Von Hoven himself relates a quite different story to Schiller from Würzburg on 3 August 1804; after enumerating various negative aspects of the university arrangement in Würzburg, he continues (Marbacher Schillerbuch I, Veröffentlichungen des Schwäbischen Schillervereins, vol. I, ed. Otto Güntter, 2nd ed. [Stuttgart, Berlin 1905], 316–17; illustration:
Mettenleiter, Arzt am Krankenbett ; Munich, Kupferstichkabinett):
Third, even more damaging to our university than everything mentioned above is the dominion accorded the Schellingian philosophy of nature here. Although I greatly respect Schelling’s talents, he is a domineering personality who is after nothing less than to introduce a literary hierarchy, and his philosophy — or rather, his non-philosophy — is the most pernicious kind of philosophy that has ever exerted any influence whatsoever on the practical sciences, and especially on medicine.
The administration does admittedly seem finally to have seen the light at least to a certain extent, but the damage has already been done, and if Schelling’s authorization to teach is not completely withdrawn, it will be difficult to undo that damage. Everyone is streaming into his lectures, listening with mouths agape to his doctrine of the Absolute, about which he himself understands nothing; watching the real world — the fall of Lucifer — falling away from the Absolute; parroting the master in talking about “poles,” “dimensions,” “metamorphoses,” and all the other Schellingian galimatias.
In a word, everyone is living and breathing in the world of ideas, whence they look down in contempt on everything “empirical.” Young physicians are not to observe illnesses now, they are to construe them. Anatomists are no longer to show how the human organism is organized; that is the province of physiologists. Anatomists now occupy the low station of adducing in the world of the senses that which the former has already deduced from the idea of the organism. You can well imagine what a laborious piece of work it is to accompany such wrongheaded eccentrics to the bed of an actual sick person.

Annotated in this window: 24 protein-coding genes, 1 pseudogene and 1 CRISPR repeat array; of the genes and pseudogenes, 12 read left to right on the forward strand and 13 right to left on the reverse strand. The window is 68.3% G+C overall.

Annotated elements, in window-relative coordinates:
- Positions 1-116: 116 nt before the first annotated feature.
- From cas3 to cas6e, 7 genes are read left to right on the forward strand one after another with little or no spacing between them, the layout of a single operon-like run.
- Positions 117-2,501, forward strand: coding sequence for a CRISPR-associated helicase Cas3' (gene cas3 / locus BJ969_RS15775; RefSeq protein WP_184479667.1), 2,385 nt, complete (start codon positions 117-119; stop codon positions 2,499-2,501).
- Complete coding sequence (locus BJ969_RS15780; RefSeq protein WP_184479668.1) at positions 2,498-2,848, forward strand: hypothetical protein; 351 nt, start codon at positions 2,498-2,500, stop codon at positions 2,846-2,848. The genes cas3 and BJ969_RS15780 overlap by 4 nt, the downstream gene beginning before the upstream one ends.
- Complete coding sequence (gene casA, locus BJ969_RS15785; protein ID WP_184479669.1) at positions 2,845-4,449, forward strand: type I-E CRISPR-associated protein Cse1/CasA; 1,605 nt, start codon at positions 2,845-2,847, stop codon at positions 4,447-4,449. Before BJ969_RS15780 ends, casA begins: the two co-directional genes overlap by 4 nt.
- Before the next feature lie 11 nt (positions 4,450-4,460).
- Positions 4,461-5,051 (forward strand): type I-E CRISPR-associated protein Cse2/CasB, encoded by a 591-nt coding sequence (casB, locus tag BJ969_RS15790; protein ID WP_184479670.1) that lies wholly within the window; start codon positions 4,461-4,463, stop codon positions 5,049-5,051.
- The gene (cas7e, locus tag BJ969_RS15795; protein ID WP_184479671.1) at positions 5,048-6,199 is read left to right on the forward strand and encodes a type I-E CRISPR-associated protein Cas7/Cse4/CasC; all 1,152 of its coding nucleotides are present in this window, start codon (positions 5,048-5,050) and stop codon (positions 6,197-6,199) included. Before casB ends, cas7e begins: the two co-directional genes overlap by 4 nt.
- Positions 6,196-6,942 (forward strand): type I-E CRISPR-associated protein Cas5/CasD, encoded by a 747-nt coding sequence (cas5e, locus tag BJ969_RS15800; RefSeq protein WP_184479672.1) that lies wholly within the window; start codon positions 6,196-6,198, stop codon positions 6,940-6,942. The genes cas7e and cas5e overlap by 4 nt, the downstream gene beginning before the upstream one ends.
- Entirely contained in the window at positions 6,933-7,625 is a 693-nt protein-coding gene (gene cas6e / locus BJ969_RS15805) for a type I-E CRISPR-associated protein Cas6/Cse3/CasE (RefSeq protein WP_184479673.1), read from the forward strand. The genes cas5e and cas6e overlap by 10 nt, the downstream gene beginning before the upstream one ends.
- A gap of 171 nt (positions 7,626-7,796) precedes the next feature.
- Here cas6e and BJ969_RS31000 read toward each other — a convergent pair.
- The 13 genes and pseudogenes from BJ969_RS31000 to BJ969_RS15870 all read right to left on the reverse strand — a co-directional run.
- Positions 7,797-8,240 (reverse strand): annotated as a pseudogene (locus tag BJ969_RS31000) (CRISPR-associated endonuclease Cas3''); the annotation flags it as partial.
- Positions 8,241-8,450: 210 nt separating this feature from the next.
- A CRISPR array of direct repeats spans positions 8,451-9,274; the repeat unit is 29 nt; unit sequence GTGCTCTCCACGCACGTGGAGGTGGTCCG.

Fortunately, however, most of these wrongheaded eccentrics never go to see a sick person in any case. And what could they find to do there anyway? They are studying medicine not in order to heal the sick, but for its own sake, for the sake of the discipline itself.
The result, however, is that the number of students training to become real physicians is becoming quite small, something that is, of course, quite sad for a professor of medicine at a university like Würzburg, where the institutions for training young physicians are perhaps the best in the world, or at least could become so, and all the more sad for me insofar as I, as a clinician, would like to do everything in my power to send well-trained young physicians out into all the world, whereas as it is, a great many who now study medicine in Würzburg will not even be capable, after completing their studies, of properly conducting a legal inspection [of corpses], much less of healing a sick person.
In that respect, I cannot but praise what is happening in Göttingen and Jena. All the effort notwithstanding, Würzburg will never become what Göttingen is, and what Jena was until very recently. But even Jena will rise up again, and I fear will do so at Würzburg’s expense unless the Bavarian administration does not take steps to avoid it, something it can easily do if it but wants to.
Translation © 2017 Doug Stott